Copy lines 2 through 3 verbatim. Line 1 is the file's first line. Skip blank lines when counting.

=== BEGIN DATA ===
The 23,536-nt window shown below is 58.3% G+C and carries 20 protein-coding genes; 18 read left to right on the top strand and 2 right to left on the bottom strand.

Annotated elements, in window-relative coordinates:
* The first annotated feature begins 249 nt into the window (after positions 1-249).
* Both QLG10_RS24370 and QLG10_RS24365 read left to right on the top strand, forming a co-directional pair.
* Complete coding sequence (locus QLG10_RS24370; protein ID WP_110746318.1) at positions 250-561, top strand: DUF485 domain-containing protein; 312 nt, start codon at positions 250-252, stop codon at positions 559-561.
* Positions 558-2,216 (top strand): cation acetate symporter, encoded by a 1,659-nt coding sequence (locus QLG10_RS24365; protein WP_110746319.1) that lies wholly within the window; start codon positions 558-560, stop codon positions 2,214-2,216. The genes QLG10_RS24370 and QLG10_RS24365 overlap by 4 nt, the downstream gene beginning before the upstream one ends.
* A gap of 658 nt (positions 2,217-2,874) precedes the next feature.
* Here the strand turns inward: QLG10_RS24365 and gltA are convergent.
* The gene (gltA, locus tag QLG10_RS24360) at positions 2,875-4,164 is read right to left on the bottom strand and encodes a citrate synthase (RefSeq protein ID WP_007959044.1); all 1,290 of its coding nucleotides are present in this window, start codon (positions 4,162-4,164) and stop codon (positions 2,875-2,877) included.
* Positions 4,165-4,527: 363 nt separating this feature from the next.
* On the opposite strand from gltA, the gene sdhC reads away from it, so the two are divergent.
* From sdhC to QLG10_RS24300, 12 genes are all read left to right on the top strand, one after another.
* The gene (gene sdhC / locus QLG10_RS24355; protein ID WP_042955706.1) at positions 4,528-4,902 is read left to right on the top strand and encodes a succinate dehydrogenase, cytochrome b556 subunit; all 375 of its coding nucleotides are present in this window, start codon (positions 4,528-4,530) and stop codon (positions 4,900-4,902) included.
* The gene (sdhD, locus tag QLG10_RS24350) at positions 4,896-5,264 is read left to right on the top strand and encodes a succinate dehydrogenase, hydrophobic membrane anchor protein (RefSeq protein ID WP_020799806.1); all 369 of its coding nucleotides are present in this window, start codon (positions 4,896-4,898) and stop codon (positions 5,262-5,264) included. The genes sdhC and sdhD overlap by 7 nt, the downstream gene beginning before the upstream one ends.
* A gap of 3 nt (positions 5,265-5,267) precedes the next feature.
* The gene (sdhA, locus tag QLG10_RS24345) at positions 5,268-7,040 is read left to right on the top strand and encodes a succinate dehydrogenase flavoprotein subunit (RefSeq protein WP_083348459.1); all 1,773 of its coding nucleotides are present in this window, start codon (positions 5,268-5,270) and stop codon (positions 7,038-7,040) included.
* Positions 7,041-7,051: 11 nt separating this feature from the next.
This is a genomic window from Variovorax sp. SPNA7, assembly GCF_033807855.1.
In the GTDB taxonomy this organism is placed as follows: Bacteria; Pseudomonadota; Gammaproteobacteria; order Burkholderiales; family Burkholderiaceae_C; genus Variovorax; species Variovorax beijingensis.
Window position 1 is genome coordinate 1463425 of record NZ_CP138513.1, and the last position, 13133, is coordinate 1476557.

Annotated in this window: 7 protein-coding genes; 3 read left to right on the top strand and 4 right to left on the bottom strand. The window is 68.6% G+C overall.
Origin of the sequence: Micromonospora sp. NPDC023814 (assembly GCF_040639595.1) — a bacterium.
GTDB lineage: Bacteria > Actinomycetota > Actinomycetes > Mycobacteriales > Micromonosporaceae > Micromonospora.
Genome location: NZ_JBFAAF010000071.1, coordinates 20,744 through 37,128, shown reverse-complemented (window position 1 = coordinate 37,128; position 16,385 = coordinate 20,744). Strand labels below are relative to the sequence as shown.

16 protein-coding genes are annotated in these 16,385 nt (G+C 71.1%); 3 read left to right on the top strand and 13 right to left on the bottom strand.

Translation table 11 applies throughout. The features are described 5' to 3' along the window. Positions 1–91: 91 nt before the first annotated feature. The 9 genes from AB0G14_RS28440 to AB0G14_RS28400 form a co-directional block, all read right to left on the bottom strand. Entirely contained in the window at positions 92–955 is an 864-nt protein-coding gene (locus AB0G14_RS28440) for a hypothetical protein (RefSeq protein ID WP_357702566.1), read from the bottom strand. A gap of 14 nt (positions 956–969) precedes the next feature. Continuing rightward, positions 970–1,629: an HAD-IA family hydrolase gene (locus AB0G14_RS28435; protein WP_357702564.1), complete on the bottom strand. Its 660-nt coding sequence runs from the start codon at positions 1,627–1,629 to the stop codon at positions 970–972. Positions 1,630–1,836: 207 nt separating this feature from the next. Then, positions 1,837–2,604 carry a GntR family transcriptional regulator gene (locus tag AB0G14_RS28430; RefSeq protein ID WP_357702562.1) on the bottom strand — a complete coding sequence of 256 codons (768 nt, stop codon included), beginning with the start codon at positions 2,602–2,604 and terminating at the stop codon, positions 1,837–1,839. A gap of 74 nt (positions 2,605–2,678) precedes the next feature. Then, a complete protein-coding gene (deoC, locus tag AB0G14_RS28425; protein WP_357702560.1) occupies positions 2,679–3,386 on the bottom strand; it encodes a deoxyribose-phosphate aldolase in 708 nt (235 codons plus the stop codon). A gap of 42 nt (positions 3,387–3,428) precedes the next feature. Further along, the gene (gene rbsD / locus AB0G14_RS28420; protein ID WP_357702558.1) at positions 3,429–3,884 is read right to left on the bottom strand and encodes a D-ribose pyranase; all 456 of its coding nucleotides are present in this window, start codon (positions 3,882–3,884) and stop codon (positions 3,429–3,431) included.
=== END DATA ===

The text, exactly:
Annotated elements, in window-relative coordinates:
* The first annotated feature begins 249 nt into the window (after positions 1-249).